By Rosie Preston
My children are grown-up adults, and lately I wondered if they have gathered the family together and discussed all the things I am forgetting.
“Mom, how could forget to mail those bills for me?” my daughter questioned.
My son followed with, “She forget to make my bank deposit!”
How could I explain to my daughter that not only did I forget to mail her bills, I lost them! I should not feel silly, though. It reminded me of all the things my children used to forget, such as informing me the night before a ball game that a uniform didn’t fit, or that a notebook was needed for school, or that they had volunteered me to go on a field trip the day after my wisdom tooth was removed.
I recently found a magazine article citing new scientific evidence about memory loss. It was entitled, “Brian Waves, Memory Loss and Wrinkles” and written by a Dr. Ihaditoo. I was not surprised to find an answer to a question my friends and I have asked – are we sub-consciously being very selective about what we choose to remember?
Putting the evidence in layman’s terms was not easy, but here goes: every memory makes a wave that causes wrinkles on the brain. Of course, there is an overload that causes the waves and wrinkles to blaze new trails on the face and neck. Neurotransmitters are getting interference from the skin being treated daily with moisturizer, wrinkle serum and beauty masks, and sun screen used to fight those wrinkles is causing a lot of forgetfulness.
Little does the average citizen know that memories are being erased as wrinkles disappear.
The saying, “Beauty is only skin deep” has reached a level that was unknown years ago. Women are being convinced that happiness lies in smooth, line-free skin. This is a cover up that began in the 1970s in Hollywood, and now no one can remember why the actress needed a cover up. There is a possibility that it will be titled, “The Plastic People” in the future. Actors and actresses are now trying out for new parts by holding onto their smooth skin and cast in movies as someone much younger.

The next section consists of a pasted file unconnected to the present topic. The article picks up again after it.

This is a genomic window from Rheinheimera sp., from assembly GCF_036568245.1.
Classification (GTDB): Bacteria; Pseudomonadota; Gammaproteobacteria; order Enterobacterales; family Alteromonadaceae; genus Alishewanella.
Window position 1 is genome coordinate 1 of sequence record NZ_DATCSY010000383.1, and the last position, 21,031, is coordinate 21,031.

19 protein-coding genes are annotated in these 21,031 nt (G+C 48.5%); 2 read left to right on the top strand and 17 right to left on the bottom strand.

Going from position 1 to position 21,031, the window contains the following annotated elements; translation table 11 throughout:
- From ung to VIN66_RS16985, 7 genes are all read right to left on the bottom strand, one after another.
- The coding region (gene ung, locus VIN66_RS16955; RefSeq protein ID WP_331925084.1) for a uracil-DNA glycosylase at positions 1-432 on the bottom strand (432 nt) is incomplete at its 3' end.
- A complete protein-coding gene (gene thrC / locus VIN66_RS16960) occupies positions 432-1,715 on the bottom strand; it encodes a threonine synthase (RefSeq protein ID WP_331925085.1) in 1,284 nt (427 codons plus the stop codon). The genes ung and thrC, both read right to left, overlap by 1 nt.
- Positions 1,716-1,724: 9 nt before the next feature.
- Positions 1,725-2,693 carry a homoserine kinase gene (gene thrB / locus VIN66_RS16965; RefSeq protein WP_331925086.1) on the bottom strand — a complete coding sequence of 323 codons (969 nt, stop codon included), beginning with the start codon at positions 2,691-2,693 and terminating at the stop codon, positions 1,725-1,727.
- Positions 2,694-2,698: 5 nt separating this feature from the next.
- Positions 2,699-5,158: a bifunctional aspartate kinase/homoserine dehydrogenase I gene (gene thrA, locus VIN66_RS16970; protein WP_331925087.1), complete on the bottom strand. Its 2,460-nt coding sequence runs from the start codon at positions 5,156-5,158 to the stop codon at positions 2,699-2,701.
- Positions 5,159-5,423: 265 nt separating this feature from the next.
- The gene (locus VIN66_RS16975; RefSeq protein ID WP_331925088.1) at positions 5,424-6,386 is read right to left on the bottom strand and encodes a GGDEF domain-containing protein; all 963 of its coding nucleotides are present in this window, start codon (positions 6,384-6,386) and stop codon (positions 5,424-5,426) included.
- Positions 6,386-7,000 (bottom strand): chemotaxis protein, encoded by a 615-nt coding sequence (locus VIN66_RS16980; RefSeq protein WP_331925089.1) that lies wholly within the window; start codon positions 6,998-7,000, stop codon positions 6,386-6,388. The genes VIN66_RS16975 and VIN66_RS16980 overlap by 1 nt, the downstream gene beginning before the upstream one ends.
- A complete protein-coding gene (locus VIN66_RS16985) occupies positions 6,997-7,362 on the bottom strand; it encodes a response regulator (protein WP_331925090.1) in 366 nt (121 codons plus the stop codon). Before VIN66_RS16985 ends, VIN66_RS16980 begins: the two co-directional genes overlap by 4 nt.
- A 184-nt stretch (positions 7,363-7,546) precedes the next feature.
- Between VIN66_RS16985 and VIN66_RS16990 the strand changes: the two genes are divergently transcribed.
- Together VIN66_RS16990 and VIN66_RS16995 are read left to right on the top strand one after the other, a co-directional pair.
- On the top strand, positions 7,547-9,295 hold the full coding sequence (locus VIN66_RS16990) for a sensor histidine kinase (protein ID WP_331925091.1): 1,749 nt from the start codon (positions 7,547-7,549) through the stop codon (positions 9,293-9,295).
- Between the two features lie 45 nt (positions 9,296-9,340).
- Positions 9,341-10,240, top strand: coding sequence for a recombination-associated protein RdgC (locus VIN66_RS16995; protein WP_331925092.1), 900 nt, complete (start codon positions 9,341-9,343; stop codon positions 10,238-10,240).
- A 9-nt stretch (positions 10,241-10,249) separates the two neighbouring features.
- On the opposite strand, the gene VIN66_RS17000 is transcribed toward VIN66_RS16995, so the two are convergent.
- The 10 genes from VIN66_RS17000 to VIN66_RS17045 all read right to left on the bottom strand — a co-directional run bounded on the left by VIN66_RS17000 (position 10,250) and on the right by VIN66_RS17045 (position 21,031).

Perhaps now my children could understand why I’m forgetful. Armed with scientific knowledge, I invited them to dine with me. After explaining the memory loss theory, I concluded, “Dear children, keeping up appearances has lowered the reason that I can’t remember where I placed my keys, my glasses and my purse, and why I forget to read your messages. I’m giving you fair warning that whatever is happening to me will someday happen to you!”
My dear grandmother tried to warn me.
“Honey, take better care of yourself. You work too hard. Just enjoy each day; they get shorter as you get older.”
My children looked at me strangely and shared know-ing looks as I continued.
“Last Christmas, you bought me a daily planner. It is now June and I have just found it.
Also, I’ve blocked off a couple hours each day to pamper myself, so if I don’t return your calls, don’t worry. I’ll be getting a massage, soaking in a hot tub or having coffee with a friend.
On second thought, if one of the grandchildren needs me, punch in 911 to my text messages…I’ll be there ASAP!”
Keep Smiling, Rosie
Please visit my blog site at www.life101rosie.com and e-mail me at firstname.lastname@example.org.